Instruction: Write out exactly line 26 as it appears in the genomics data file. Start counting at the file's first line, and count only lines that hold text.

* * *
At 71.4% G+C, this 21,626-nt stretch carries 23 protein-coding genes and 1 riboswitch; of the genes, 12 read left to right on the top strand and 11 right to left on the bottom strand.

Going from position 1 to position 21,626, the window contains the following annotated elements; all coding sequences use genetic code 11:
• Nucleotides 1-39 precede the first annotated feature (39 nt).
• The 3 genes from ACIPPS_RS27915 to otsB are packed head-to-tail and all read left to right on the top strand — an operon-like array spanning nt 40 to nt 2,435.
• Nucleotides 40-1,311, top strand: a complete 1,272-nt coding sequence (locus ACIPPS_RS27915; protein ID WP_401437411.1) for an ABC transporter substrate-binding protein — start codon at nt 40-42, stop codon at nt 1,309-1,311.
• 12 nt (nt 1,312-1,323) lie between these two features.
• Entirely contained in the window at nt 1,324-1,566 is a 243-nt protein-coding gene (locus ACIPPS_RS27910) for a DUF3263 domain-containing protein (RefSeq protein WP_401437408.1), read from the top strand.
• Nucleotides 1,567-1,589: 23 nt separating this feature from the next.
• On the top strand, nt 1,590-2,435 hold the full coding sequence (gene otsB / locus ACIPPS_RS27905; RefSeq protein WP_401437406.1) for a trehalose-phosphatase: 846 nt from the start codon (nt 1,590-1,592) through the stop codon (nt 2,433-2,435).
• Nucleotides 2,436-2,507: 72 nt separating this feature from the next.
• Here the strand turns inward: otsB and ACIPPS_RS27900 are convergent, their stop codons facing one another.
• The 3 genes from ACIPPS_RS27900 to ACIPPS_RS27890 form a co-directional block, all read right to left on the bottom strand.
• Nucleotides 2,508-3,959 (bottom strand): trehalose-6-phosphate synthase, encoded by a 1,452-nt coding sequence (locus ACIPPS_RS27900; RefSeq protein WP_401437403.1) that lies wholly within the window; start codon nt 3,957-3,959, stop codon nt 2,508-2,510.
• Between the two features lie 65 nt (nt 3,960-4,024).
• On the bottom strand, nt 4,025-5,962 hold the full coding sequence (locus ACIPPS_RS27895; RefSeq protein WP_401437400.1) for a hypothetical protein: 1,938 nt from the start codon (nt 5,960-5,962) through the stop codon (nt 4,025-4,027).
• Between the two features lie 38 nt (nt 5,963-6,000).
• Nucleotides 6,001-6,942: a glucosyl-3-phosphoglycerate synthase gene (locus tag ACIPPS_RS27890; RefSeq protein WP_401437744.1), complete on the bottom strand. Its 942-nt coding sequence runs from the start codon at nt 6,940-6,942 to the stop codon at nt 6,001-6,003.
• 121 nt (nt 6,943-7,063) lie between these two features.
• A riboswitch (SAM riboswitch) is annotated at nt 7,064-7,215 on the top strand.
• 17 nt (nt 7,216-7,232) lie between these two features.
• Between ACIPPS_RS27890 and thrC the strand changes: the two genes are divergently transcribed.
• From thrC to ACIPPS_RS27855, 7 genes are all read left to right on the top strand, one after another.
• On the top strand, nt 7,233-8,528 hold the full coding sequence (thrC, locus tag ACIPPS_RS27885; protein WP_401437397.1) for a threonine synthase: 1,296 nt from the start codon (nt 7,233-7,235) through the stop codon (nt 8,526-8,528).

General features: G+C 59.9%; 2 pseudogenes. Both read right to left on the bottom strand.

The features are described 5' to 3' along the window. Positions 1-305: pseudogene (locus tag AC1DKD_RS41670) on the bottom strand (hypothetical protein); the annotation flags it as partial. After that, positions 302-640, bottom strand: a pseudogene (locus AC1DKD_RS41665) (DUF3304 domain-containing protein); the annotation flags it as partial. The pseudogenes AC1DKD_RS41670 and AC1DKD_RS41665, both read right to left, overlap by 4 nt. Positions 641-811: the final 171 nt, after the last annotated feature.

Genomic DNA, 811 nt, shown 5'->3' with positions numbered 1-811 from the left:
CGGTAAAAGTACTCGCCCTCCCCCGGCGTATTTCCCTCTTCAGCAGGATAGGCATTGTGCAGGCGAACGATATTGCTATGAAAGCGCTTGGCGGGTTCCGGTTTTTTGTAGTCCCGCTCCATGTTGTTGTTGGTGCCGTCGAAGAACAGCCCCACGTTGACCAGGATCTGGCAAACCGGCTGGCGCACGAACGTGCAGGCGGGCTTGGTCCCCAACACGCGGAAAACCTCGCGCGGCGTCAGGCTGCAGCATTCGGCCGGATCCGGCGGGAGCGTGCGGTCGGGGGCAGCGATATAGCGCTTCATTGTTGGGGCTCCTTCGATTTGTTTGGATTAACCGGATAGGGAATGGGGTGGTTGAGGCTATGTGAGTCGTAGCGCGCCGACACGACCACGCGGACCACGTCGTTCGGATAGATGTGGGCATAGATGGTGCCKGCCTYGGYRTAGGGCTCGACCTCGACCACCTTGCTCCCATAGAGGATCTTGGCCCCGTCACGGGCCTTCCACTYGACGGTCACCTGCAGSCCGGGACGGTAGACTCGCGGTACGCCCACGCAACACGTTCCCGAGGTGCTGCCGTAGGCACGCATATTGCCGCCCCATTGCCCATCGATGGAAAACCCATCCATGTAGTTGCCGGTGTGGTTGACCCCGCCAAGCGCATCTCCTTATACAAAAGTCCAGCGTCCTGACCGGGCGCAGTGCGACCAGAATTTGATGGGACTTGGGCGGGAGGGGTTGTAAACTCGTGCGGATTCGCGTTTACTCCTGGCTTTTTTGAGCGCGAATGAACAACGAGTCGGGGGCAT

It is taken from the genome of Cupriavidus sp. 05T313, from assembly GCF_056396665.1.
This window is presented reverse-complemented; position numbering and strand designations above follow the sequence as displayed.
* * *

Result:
Genomic DNA, 811 nt, shown 5'->3' with positions numbered 1-811 from the left: